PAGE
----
Once a year, the patron saint of Cuzco, the Lord of Tremors (Señor de los Temblores), is taken out of the city’s cathedral to be processed through its main streets. This takes place during the Holy Week celebrations, on Holy Monday.
The roots of the procession lie in catastrophe: the statue was originally known as Christ of the Good Death, but was renamed after much of Cuzco was leveled by an earthquake in 1650. The seemingly endless series of aftershocks ceased after the statue was removed from its side chapel within the Cathedral and carried through the streets, and it has been credited as Cuzco’s savior ever since. The stature is also often referred casually referred to as the Black Christ, because the skin darkened over the years due to candle-smoke and the aging of its main wood.
In contrast to other cities, Holy Week in Cuzco has Holy Monday as its main day. On this day, the archbishop oversees mass in the Cathedral from 8am to 12pm, on the hour. The big event, however, is when the statue is taken out of the Cathedral on a large, heavy litter. It is carried by members of different religious fraternities, who bear the weight in shifts as they circle the main square (where Pirwa Posada del Corregidor is located) and advance along the main streets.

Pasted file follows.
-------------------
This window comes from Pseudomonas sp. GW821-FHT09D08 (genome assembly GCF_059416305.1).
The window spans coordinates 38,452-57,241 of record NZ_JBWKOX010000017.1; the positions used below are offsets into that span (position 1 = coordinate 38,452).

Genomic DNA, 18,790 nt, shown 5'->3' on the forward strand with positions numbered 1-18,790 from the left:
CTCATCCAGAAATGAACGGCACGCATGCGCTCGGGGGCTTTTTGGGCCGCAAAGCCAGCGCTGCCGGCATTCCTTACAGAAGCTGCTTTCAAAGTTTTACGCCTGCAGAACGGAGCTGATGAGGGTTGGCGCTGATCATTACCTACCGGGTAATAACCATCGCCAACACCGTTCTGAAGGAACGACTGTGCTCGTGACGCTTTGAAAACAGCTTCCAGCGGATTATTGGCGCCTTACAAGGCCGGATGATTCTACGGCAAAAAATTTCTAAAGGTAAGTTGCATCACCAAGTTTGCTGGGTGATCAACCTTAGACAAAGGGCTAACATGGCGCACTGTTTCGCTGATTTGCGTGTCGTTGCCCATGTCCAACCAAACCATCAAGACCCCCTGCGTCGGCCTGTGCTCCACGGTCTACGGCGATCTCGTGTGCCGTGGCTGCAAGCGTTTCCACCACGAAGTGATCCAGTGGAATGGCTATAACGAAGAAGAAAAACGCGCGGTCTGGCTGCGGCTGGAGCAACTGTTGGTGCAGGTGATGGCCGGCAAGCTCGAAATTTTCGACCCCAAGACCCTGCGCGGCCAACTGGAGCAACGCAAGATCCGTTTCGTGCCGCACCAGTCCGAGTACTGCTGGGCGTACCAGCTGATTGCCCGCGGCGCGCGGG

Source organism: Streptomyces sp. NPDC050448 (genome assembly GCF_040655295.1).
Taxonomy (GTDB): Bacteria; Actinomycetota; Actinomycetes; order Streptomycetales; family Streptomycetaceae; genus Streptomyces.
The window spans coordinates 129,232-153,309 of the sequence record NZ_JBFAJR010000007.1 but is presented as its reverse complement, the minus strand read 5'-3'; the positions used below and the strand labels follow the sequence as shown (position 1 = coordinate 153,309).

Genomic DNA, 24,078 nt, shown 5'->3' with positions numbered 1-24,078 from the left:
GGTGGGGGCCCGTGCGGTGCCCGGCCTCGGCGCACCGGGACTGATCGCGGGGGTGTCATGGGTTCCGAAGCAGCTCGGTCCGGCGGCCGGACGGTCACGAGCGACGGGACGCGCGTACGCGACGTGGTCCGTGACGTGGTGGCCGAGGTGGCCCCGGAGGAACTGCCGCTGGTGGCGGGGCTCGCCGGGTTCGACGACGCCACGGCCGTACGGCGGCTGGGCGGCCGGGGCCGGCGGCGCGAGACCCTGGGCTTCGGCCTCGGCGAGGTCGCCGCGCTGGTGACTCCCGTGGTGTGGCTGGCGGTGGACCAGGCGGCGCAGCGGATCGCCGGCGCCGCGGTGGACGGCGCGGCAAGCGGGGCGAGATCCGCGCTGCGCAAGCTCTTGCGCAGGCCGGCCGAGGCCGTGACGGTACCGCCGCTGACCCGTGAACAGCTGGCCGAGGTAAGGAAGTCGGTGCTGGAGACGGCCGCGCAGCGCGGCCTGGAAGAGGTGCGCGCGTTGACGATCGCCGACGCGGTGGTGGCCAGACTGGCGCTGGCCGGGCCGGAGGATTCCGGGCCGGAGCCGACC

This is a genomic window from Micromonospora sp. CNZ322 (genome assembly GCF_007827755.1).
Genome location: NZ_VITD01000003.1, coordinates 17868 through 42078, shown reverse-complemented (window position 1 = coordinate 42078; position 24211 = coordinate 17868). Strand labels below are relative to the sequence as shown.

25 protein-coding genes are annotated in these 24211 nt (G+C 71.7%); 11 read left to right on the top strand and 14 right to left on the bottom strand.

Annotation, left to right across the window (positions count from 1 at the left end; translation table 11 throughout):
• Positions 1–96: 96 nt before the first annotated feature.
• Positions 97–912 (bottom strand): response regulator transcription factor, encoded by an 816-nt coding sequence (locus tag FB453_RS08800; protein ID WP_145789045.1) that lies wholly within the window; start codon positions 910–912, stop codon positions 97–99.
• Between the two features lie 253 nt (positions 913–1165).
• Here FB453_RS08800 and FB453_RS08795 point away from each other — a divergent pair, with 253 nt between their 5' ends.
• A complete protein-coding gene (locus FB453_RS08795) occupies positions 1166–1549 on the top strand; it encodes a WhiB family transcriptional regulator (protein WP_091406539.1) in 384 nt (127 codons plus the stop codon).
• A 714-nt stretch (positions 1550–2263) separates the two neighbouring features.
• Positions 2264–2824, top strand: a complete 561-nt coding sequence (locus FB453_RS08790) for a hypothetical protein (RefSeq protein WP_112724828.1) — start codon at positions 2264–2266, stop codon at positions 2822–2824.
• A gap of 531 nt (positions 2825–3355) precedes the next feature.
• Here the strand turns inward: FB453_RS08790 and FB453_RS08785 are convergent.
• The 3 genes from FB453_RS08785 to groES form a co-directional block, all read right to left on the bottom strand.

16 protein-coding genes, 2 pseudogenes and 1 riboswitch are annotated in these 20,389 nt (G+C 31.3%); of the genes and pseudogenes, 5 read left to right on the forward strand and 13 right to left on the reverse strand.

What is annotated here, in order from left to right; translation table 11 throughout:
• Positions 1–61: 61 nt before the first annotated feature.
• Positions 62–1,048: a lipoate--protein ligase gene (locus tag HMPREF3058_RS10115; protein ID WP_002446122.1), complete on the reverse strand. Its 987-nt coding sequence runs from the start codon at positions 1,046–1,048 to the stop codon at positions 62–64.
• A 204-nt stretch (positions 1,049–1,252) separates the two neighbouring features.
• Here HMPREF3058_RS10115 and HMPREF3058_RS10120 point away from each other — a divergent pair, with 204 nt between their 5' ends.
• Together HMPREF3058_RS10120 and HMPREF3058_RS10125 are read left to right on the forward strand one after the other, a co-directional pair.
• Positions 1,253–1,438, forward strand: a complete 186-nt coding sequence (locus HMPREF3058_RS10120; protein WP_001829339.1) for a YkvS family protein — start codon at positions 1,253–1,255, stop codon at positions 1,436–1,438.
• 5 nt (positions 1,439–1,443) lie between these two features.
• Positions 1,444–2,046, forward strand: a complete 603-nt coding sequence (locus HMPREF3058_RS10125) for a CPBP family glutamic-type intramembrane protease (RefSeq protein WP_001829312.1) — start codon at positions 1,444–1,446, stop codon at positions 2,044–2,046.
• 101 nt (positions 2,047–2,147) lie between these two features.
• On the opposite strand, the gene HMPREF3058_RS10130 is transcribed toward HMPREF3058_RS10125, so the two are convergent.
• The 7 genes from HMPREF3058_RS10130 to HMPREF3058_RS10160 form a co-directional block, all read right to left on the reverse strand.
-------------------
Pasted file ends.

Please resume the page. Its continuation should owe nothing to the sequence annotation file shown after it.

Around 60,000 people gather witness the procession. The Plaza de Armas, or Main Square, overflows with spectators, so much so that two large LED screens are set up in strategic points in the city center so that everyone who wants to watch the procession, and thus receive the blessing, can do so. You’ll find one of the screens on the last block of Avenida el Sol, the city’s main street, and in the small square of Plazoleta Espinar.
For its annual outing, the statue is adorned with red ñucchu flowers. You’ll notice the devout throwing these from the streets and balconies- in fact, you can even buy some of these ñucchu flowers yourself from the many women who sell from blankets along the sidewalks of the city’s central streets on this day.
Over the years, the Lord of Tremors has become an iconic symbol of Cuzco, whose blessing is invoked during weddings and baptisms, often referred to in a Quechua-Spanish mix, Taytacha Temblores. Some religious locals believe that the statue’s color darkens as their patron saint realizes miracles. Other superstitions assert that the weight of the litter corresponds to the weight of the sins each carrier bears, or that the statue’s expression portends the good or bad fortune of the year to come.
This year, Holy Monday will fall on March 21st, allowing lucky travelers to immerse themselves in part of the living culture of Cuzco. For a privileged view of the goings on, consider reserving a table in Plus Restaurant‘s balcony- they’re always in high demand on festival days.
As evening falls, bands will begin to play in the main square. Towards the end of the show, there’ll be fireworks as well. These even include a special type of firework which is used throughout Peru during festivals. Known as castillos, castles, they’re precarious wooden structure with powder-filled spiral tubes, or angled rockets with pins through their centers. When ignited, they rotate quickly, producing exciting displays of sparks and colored flames.